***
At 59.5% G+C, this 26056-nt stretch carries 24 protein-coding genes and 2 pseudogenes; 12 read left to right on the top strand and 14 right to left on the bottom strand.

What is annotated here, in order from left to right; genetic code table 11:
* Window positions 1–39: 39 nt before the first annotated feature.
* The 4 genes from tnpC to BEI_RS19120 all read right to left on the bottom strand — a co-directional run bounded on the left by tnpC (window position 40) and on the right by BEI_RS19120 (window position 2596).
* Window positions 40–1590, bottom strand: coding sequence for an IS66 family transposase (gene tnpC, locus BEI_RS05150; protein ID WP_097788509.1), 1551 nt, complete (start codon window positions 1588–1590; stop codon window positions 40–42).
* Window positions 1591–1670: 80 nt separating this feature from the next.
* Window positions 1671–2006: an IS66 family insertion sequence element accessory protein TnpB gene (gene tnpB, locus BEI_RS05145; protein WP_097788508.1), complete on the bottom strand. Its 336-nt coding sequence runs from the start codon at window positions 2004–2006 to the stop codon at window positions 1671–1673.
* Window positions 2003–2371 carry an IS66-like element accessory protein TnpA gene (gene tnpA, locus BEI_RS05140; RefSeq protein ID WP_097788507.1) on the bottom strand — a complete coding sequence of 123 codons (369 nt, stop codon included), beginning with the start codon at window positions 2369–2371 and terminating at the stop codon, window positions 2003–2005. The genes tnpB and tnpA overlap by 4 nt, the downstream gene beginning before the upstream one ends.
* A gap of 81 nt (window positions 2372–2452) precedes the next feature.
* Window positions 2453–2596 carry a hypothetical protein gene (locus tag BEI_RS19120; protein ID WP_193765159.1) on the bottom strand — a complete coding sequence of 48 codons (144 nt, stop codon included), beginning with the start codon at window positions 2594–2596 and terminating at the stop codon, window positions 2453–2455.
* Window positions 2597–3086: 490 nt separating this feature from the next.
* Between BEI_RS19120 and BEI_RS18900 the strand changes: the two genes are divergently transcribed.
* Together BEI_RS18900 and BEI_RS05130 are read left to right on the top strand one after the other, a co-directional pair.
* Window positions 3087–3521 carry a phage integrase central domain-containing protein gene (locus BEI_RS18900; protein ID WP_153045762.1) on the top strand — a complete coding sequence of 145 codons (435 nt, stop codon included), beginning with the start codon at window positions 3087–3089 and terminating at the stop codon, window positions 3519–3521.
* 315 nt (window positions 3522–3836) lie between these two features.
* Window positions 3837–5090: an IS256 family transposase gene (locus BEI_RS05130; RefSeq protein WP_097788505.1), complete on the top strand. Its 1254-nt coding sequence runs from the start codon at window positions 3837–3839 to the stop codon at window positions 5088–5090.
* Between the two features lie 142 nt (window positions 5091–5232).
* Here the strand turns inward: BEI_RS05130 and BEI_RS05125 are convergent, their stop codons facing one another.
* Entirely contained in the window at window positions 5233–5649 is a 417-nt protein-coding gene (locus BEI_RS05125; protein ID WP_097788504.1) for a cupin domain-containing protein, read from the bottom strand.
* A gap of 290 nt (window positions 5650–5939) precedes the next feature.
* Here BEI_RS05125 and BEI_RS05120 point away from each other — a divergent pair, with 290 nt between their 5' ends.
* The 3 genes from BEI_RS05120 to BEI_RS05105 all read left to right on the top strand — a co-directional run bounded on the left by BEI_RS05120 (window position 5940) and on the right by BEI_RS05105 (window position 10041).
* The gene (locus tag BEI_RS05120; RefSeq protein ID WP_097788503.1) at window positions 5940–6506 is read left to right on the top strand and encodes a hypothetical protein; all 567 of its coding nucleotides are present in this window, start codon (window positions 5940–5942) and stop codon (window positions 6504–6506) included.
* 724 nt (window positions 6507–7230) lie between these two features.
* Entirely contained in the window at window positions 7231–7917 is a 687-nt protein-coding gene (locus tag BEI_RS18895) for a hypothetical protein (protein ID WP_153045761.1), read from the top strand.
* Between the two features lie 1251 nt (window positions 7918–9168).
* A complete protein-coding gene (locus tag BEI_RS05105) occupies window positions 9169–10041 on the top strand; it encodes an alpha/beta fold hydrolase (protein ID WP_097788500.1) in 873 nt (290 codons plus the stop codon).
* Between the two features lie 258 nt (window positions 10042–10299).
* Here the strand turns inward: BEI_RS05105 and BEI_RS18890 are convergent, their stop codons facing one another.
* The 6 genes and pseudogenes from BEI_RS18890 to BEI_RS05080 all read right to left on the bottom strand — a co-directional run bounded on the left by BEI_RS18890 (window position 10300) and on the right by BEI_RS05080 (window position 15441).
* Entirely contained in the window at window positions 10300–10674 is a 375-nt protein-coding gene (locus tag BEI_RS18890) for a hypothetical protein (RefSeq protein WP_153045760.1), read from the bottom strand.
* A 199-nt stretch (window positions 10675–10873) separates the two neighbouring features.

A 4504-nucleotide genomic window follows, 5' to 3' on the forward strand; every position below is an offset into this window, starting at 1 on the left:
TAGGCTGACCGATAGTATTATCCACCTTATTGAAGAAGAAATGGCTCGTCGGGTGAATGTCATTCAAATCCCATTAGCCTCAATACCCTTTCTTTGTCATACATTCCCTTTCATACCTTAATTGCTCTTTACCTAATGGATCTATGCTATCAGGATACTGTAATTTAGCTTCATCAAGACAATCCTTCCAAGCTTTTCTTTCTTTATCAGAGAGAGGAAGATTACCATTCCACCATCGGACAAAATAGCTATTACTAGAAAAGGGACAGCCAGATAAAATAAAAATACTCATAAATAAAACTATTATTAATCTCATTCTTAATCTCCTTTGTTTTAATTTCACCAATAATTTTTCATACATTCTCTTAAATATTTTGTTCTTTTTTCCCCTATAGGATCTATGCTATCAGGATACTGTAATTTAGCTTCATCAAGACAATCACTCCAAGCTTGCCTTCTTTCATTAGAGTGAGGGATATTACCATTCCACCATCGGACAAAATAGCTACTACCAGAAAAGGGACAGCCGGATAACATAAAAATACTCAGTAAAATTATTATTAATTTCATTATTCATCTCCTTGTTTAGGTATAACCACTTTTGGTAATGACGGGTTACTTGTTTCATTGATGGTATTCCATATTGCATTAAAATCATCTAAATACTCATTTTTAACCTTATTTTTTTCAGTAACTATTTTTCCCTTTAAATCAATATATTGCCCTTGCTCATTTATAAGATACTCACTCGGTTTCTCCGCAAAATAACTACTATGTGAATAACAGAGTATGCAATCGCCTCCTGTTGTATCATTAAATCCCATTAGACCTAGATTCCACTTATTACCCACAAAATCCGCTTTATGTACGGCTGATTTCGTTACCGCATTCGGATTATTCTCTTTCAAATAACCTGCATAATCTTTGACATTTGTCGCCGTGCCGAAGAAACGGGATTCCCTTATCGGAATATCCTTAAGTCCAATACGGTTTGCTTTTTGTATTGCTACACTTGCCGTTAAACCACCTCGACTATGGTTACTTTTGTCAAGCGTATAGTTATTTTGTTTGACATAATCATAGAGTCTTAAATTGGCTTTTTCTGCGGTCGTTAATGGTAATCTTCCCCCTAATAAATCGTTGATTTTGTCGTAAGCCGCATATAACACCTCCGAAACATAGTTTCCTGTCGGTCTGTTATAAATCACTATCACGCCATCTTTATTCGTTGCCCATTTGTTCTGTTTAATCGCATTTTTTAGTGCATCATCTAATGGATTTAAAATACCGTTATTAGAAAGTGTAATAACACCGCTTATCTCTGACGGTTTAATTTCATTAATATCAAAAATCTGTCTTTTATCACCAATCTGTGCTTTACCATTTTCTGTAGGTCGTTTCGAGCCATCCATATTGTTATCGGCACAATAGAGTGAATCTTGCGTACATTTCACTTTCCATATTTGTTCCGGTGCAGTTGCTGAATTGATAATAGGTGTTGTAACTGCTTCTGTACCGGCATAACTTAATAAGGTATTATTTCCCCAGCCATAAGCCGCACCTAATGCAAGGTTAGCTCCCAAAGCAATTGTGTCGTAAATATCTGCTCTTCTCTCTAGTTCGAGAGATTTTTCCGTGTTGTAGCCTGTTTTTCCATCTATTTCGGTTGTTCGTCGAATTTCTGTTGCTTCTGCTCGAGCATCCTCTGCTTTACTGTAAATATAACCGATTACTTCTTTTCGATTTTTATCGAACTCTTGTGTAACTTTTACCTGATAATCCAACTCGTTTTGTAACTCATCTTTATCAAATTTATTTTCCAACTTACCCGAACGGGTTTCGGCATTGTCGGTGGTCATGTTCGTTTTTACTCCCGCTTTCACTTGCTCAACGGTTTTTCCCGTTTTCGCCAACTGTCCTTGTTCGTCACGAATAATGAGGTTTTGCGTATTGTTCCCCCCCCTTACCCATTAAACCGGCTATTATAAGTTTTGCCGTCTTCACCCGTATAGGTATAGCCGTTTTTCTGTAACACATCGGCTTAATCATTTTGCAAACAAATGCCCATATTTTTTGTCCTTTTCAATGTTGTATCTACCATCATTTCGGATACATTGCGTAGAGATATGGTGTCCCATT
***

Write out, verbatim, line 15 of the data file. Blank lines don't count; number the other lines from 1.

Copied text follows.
* 315 nt (window positions 3522–3836) lie between these two features.